Indeed, the idea that religious nuts who are willing to murder thousands of Americans would think “Hey, they elected a guy with a Muslim middle name! They must be okay!” is absurd.

    Is it always necessary to go to the extremes? For many on the right, to mention Muslims in one breath means you must automatically mention religious nuts or Islamic terrorists with the other.

    If the serious problem that exists between the west and the middle east is ever to have any hope of a resolution, mindless comments like the one above need to be banished from our thinking.

    Of course the terrorists can’t be reached, but like a vast majority of Americans, a vast majority of Muslims wish also to live out there lives in peace. Are they to be ignored? Is this a useless fact? Is endless war the only answer the right can offer?

  4. Tano says:

    Excellent point cian.

    That was very disappointing commentary by James. It seems true that the extreme right has infected the thinking of a far larger swath of people than their own numbers would imply.

    The reflexive association of Muslims with terroists is precisely what the extremists amongst us try to push. Kerrey was clearly referring to the billion or so Muslims who are not terrorists – not the thousands who are.

    The “hearts and minds” campaign is aimed at these good people – will the terrorists succeed in convincing them that the West is their absolute enemy, such that the terrorists should be viewed as the true and noble protectors of Islam, even if they have to get their hands dirty doing so? Or are the terrorists going to fail – and the Muslims of the world find their way to a prosperous coexistence with the rest of humanity, keeping what is of value of their culture, but also finding ways to live in mututal repect with the West?

    Having a president with a Muslim middle name, and some familial ties to Islam is not, in and of itself going to accomplish all that much. But it certainly would be a remarkable blow to any notion that the West is necessarily and inherintly hostile to Muslims. Every Muslim named Hussein, or who has a relative named Hussein (which probably covers most of them) will have living breathing proof, on a day to day basis for 8 years, of what is possible for someone who might be at least a little bit like them, in the West.

    Kerrey is right.

  5. Tom in Omaha says:

    I’m disappointed in Kerry’s endorsement of Clinton, but I don’t have a problem with his statements on Obama – he’s right.

    And the “Hussein” isn’t important for those who have already become violent extremists, but for the hundreds of millions of moderates and conservatives who haven’t. There is no realistic way we can influence the extremists directly, only through the moderates and conservatives, so their support is crucial.

    Kerry is right. He’s feathering his bed in case Obama IS nominated. He may still run for our Nebraska Senate seat vacated by Chuck Hagel.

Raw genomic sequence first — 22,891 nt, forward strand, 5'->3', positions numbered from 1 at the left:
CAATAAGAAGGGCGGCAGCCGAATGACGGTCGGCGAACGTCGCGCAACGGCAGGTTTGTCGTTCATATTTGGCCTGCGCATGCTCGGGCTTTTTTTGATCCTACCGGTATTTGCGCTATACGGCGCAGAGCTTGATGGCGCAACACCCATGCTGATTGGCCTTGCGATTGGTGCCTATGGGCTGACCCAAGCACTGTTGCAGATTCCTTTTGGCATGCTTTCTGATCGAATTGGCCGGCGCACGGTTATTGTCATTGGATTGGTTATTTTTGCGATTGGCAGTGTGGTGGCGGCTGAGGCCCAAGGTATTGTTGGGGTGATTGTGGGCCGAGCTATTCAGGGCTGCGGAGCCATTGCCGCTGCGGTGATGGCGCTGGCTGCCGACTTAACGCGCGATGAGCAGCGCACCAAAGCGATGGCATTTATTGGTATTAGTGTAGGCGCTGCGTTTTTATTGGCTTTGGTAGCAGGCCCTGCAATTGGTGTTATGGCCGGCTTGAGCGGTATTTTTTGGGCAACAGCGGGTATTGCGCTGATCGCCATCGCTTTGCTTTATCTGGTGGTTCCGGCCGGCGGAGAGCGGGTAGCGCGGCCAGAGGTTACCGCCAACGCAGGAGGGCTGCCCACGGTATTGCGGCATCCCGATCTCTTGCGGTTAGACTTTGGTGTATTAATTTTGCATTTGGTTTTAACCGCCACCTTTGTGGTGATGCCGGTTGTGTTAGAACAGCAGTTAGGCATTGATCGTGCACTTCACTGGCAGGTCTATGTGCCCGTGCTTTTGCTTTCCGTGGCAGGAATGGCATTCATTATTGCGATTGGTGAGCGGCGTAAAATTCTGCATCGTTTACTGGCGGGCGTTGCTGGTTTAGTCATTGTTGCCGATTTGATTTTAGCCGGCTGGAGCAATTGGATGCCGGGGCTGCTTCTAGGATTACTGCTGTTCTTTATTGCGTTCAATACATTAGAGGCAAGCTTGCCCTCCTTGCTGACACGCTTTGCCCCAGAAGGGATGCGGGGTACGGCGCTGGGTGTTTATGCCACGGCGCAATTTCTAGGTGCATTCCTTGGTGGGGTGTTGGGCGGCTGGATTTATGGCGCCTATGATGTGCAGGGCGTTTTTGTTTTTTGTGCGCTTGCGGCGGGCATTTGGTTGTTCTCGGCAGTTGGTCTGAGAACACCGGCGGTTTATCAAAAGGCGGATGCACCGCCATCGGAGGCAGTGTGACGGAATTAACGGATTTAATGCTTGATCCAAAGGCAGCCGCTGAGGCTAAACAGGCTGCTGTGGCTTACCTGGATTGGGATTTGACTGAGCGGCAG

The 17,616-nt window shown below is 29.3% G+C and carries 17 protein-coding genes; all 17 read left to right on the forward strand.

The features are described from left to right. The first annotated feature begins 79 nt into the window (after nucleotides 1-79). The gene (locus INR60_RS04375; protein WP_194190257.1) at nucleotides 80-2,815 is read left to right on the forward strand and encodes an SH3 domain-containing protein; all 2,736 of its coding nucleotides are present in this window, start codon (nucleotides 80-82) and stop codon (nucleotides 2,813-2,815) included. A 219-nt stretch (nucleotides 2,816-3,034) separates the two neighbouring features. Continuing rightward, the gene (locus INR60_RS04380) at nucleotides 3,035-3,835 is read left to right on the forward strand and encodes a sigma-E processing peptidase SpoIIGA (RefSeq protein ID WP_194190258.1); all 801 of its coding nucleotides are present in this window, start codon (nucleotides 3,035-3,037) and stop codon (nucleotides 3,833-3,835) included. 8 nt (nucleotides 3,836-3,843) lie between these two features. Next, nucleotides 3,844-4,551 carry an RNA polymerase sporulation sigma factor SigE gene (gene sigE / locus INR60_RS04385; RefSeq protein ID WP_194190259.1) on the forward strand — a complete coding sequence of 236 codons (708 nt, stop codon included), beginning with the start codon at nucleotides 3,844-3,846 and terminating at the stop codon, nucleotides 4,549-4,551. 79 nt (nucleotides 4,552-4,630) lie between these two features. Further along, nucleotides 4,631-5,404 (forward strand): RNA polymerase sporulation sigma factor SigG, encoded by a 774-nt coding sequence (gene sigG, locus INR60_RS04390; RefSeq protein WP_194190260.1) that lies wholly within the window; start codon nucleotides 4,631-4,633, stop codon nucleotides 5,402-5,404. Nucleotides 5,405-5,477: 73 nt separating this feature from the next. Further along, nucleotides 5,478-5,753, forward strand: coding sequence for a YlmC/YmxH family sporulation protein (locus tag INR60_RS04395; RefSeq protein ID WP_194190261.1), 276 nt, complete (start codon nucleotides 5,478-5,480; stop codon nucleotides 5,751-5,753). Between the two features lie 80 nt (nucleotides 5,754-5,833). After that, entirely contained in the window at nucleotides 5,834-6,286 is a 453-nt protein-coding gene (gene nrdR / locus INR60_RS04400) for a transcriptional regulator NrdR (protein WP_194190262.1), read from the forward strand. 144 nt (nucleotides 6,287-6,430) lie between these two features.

6. I worked for Bob Kerrey and he has been my favorite politician since 1988. I have prayed that he would be elected President ever since then. I am shocked to find that today, with his underhanded smear of Obama, that I will never trust anything he says again. I imagine the Clinton’s purchased his subtle smear for a high price. Karl Rove could have written the same comments. I feel like a naive child who just found out his hero is the opposite of a hero. Maybe I should seek counseling at a cult awareness group. I hope there is a limit to the number of Robert Hansen’s in the Democratic Party.

  7. Tom in Omaha says:

    Truthseeker: I was much more disillusioned and horrified at Kerry’s support of the Iraq War than at these remarks.

    They may be some sort of attempt at a political trick, but I have faith that like most of the Clintons’ political tricks, it will backfire.

    The truth is that Obama’s connections to the Muslim world are one of his major assets. As Americans begin to understand and accept this reality, things could change very quickly. Its a big change, but not that big, after all.

    If Bob Kerry’s statement, whatever the motivation, helps move things along, then we can only be thankful for it.

  8. >Jesus|Freak says:

    First of all, Obama is a Christian. He says how he accepted the Lord and came to faith in Jesus in a speech that is on his website. He is also a member of a church. He might have a Muslim father who named him an Arab name but that should not matter. Why does the President have to be white anyway? Prejudice and bigotry is a sin.

    >Jesus|Freak

  9. Andy says:

    Bob Kerrey knew exactly what he was doing with those backhanded Obama “compliments.” This man is shameless. It sickens me knowing that the general public is stupid enough to fall for this stuff. The media’s handling of the subject didn’t help anything either.

    Obama has what it takes to be one of the most inspiring President of all time. He’s the real deal.